The Kansas City Royals are once again getting underestimated by pundits this off-season. Lack of headlines this winter doesn’t mean they can’t improve in 2017.
SI.com’s Dayn Perry proclaims that there are three super-teams in the American League: Boston, Cleveland, and Houston. CBSsports.com’s Mike Axisa asks if Cleveland will repeat after signing Edwin Encarnacion. ESPN.com’s David Schoenfeld informs us that the ZiPs projection system estimates that Kansas City will finish 79-83 in 2017. That’s 15 games behind the ZiPs forecast for the Indians.
Other analysts see the Kansas City Royals as the team most likely to hold a fire sale before the trade deadline.
Of course, little to no respect from the media has been the norm for the KC Royals the last three seasons. Despite winning two A.L. pennants and one World Series title, MLB talking heads didn’t see any of those successes coming. After falling one run short against the San Francisco Giants in 2014, most pundits expected the Kansas City Royals to fall back into mediocrity.
Heck, even Royals loyalist Rany Jazayerli predicted that the Chicago White Sox would win the A.L. Central in 2015. If you click the link, you’ll see that none of the five Grantland.com contributors cited in the piece picked the Royals. The PECOTA projection system said they’d lose 90 games. Of course, Kansas City won the World Series.
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All Hail The Mighty Cleveland Indians
The Kansas City Royals are yesterday’s news after the Cleveland Indians fell one run short in Game 7 of the 2016 World Series. Funny how everyone expects Cleveland to repeat in 2017. The Royals were supposed to collapse in 2015 after falling one run short in another seven game World Series.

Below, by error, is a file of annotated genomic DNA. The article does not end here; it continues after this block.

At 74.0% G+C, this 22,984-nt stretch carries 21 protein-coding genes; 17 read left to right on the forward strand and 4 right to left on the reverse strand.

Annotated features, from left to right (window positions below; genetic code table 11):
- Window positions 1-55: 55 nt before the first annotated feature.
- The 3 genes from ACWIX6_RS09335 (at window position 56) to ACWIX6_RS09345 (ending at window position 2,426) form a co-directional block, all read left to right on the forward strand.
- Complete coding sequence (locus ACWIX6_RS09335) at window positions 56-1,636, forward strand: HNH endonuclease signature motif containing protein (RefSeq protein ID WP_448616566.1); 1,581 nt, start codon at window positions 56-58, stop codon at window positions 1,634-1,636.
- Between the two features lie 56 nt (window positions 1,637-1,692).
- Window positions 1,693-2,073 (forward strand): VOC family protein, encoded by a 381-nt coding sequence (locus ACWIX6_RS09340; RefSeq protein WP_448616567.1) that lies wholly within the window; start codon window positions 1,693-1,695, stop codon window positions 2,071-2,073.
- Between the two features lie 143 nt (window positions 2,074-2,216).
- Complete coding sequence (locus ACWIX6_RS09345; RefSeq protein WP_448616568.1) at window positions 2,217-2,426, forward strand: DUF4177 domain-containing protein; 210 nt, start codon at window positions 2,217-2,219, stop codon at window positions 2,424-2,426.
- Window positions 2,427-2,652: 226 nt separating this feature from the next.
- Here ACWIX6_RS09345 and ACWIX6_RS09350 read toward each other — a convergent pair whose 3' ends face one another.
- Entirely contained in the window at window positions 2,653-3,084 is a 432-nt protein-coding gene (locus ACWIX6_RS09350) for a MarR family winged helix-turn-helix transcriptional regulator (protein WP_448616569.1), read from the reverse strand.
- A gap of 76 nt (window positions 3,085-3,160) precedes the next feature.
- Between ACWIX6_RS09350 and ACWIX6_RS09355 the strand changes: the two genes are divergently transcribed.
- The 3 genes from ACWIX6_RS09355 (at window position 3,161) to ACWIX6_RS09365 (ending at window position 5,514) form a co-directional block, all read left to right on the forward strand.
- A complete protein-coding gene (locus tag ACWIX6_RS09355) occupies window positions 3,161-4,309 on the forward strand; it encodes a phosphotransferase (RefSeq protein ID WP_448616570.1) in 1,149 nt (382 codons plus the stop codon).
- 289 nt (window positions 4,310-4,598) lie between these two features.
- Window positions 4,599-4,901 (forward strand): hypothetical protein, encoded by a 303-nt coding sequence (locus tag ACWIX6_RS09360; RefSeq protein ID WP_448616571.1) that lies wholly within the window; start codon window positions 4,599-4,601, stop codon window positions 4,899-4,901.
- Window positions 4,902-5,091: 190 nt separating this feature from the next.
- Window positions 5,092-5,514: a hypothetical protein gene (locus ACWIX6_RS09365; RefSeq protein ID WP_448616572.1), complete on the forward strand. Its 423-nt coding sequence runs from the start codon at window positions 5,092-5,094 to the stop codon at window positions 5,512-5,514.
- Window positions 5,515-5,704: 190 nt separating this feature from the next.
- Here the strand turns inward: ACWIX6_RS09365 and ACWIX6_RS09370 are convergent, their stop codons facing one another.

Certainly, I can understand the positive vibes around a team that won 94 regular season games last season. Not only have they added Edwin Encarnacion, the Indians should get back star outfielder Michael Brantley. Injured starting pitchers Carlos Carrasco and Danny Salazar should also return.
Dramatic Fall-Off From The Royals Core
But, the 2016 KC Royals suffered from a serious run of injuries that compromised their core offensive players. Alex Gordon, Mike Moustakas, and Lorenzo Cain produced 14.4 bWAR in 2015. Their production dropped to 4.6 bWAR in 2016. If you add in Eric Hosmer who crashed from 3.6 bWAR in 2015 to 1.0 bWAR in 2016, and the Kansas City Royals lost 13.4 wins from four players.
Certainly, age will cause players to regress. But, losing 13 wins from four players is pretty extreme. It’s not as if they’ve got an age problem. Alex Gordon was 32 last season. Cain was 30. Moustakas was 27 and Hosmer 26.
If the above four players produce even 12 bWAR next season, that would put KC in the conversation for a wild card. Adding another 6.4 wins to their 81 victory total from 2016 would have left Kansas City just 1.6 games short of the 89 wins that earned post-season bids for the Blue Jays and Orioles.
The Kansas City Royals Consistently Befuddle Projection Systems
I suppose you could argue that the KC Royals exceeded their win projection from their -37 run differential by seven games (Pythagorean Wins). However, Kansas City has outperformed their Pythagorean projection by 14 wins the last three seasons. While the sabermetric faithful would like to attribute it to luck, many believe the Kansas City Royals strong defense and relief pitching causes them to consistently perform better than statistical models expect.
The Kansas City Royals have certainly busted PECOTA. They’ve performed better than PECOTA‘s projections for seven years running.
While I’m not predicting a big year from the Royals, another playoff run is hardly out of the question. Danny Duffy should pitch the entire season as a member of the rotation after his breakthrough in 2016. Dominant rookie reliever Matt Strahm will play a full season rather than just two months. Trade acquisition Jorge Soler stands to get regular playing time that could spark a breakthrough season.
Let the sports media ignore the Kansas City Royals. The snubs will just fuel the players fire.